BETH POTTER is in full agreement that dog is man’s, and woman’s, best friend.

The 28-year-old admits she found much of lockdown challenging, but there was one stand-out highlight for the triathlete; after longing for a dog for some time, Potter finally took the plunge and got a puppy.

“He’s a working cocker called Charlie,” she said.

“He’s been a life-saver during lockdown. I’ve always wanted a dog but it’s never been the right time and then when we first heard about lockdown, I moved in with a friend for a few weeks who’s got a dog and she convinced me to go for it.

“He’s brilliant– he’s very docile and he’s lovely. It’s been so great having him at home – and he runs with me at the weekend.

“He’s been the best thing about lockdown, for sure.”

The pandemic could not have hit at a worse time for Potter. The triathlon season was literally days from beginning and so having slogged her way through a full winter’s training, it was demoralising to say the least for everything to be thrown up into the air almost overnight.

“I love training so that part was okay but I did find it very tough not having anything on the horizon, so it was a real mix of emotions every day,” she said.

“I’ve found it really hard – one minute I’ll be fine and then the next minute I’ll find myself crying for no reason. It’s definitely been one of the hardest things I’ve faced in my career – it’s up there with a really crap injury. The uncertainty is so difficult.”

The lack of access to swimming pools has been the most challenging aspect of lockdown for Potter. The Glasgow-born athlete has spent the majority of her sporting life as a long-distance runner, representing GB at the 2016 Olympics, before switching to triathlon in 2017 and going on to represent Scotland as both a track and field athlete and a triathlete at Gold Coast 2018, becoming the first Scot ever to be selected for two sports at the same Commonwealth Games.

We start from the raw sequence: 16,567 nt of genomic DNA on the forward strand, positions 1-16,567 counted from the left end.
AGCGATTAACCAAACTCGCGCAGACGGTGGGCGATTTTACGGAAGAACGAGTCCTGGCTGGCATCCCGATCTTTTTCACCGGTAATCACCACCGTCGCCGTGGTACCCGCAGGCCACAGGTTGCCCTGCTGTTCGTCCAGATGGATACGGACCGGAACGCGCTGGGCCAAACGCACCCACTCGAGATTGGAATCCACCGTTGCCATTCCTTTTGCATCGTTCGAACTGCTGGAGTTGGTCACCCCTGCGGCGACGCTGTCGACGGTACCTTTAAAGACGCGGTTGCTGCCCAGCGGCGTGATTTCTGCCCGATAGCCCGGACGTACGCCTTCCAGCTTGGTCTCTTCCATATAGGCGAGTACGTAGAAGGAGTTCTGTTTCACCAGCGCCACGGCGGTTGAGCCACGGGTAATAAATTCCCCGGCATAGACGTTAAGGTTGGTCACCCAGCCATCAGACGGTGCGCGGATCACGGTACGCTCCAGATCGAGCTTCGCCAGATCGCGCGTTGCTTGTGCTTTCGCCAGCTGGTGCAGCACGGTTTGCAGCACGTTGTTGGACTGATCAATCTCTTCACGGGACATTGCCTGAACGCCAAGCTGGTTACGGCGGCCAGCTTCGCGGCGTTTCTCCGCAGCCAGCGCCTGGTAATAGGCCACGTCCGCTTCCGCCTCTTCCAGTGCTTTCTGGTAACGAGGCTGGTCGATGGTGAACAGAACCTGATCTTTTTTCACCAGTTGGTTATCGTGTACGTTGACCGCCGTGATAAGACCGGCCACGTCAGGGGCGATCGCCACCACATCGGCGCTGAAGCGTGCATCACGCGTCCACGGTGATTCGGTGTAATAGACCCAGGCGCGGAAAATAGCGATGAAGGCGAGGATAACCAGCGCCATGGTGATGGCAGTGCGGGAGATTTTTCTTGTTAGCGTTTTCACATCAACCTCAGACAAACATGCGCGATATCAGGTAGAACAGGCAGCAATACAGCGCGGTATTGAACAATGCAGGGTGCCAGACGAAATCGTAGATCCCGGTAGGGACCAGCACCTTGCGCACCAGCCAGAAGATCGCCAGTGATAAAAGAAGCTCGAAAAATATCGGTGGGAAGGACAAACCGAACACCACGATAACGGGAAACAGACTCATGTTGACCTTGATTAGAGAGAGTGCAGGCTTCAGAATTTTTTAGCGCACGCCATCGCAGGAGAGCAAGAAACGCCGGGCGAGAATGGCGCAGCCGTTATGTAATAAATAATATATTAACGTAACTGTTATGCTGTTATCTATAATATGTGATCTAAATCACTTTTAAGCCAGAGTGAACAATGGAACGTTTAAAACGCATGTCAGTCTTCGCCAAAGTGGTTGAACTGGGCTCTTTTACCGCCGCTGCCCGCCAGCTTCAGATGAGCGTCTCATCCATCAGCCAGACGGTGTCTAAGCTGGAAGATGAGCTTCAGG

Of the three disciplines in triathlon, Potter freely admits swimming is her weakest and so a whole summer out of the water was far from ideal, to put it mildly.


Potter’s first post-coronavirus outing was in early September in Hamburg where she finished twenty-first, a performance she was dissatisfied with. Her next event is due to be the World Cup event in Italy in mid-October which, Potter admits, she will only race if she feels she is in shape to really compete.

These high standards Potter sets for herself may make her life more difficult, but it is the same attitude that has helped her defy the odds time and time again throughout her career.

Her switch from track and field to triathlon may be somewhat unusual but last year, Potter proved in emphatic style her gamble had paid off.

After only two years in the sport, she became European champion, a result that highlighted her potential despite taking up the event at a relatively advanced stage of her sporting career.

However, within just a few months of that victory, Potter was hit with some devastating news. Despite her phenomenal rise to prominence in the sport, British Triathlon announced they were withdrawing her funding, leaving the Scot feeling somewhat destitute.

“I’d hit the criteria several times and yet I wasn’t put on funding,” she said.

“I felt like any other athlete in any other sport who had become European champion would have been on funding. So that was a real blow.

“I was really upset about it for a while and they were using my age against me which I felt was really unfair.

“People get better at different times and my training age is completely different from my actual age because I’ve not been in the sport for that long.

“I’ve got the right attitude and I want to do this but it’s hard not having the back-up.

“I had several meetings with British Triathlon and they then agreed to help me a little.

“It all took its toll though. I had thoughts of giving up.

“But then I decided to use it as motivation and wanted to prove them wrong. I believe I can do it but it just helps when you have people backing you.”

Despite the funding blow, Potter got her head down and got herself in excellent shape for this season, which was then cut disappointingly short. And so having battled through the past twelve months with few competitive appearances to speak of, already Potter is already looking forward to another winter hard at it.

“I put in a big block of training last winter which was great but I don’t want to put myself in the position of racing again if I feel I’m not ready,” she said.

“I’d like to put in another big block of swimming over the winter. With the running, I have that race experience but I just don’t have that yet in triathlon so there’s still so much room to improve.”